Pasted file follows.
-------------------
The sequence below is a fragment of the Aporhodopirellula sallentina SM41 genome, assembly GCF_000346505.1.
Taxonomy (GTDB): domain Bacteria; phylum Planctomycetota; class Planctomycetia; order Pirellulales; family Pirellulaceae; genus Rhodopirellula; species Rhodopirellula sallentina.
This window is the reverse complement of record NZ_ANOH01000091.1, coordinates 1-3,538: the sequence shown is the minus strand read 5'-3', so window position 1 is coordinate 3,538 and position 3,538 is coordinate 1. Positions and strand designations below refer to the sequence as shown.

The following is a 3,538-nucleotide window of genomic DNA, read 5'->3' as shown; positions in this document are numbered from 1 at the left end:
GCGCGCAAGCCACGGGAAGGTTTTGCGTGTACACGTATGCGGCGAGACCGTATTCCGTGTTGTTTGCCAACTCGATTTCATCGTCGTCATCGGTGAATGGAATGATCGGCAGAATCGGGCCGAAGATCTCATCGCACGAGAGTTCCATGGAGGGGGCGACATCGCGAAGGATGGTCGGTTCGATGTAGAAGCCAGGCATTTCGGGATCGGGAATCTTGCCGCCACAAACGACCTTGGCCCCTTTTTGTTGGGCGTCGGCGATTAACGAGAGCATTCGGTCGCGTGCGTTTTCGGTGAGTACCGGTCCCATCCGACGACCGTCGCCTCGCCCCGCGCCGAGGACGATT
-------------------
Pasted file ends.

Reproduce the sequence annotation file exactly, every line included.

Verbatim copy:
The sequence below is a fragment of the Aporhodopirellula sallentina SM41 genome, assembly GCF_000346505.1.
Taxonomy (GTDB): domain Bacteria; phylum Planctomycetota; class Planctomycetia; order Pirellulales; family Pirellulaceae; genus Rhodopirellula; species Rhodopirellula sallentina.
This window is the reverse complement of record NZ_ANOH01000091.1, coordinates 1-3,538: the sequence shown is the minus strand read 5'-3', so window position 1 is coordinate 3,538 and position 3,538 is coordinate 1. Positions and strand designations below refer to the sequence as shown.

The following is a 3,538-nucleotide window of genomic DNA, read 5'->3' as shown; positions in this document are numbered from 1 at the left end:
GCGCGCAAGCCACGGGAAGGTTTTGCGTGTACACGTATGCGGCGAGACCGTATTCCGTGTTGTTTGCCAACTCGATTTCATCGTCGTCATCGGTGAATGGAATGATCGGCAGAATCGGGCCGAAGATCTCATCGCACGAGAGTTCCATGGAGGGGGCGACATCGCGAAGGATGGTCGGTTCGATGTAGAAGCCAGGCATTTCGGGATCGGGAATCTTGCCGCCACAAACGACCTTGGCCCCTTTTTGTTGGGCGTCGGCGATTAACGAGAGCATTCGGTCGCGTGCGTTTTCGGTGAGTACCGGTCCCATCCGACGACCGTCGCCTCGCCCCGCGCCGAGGACGATT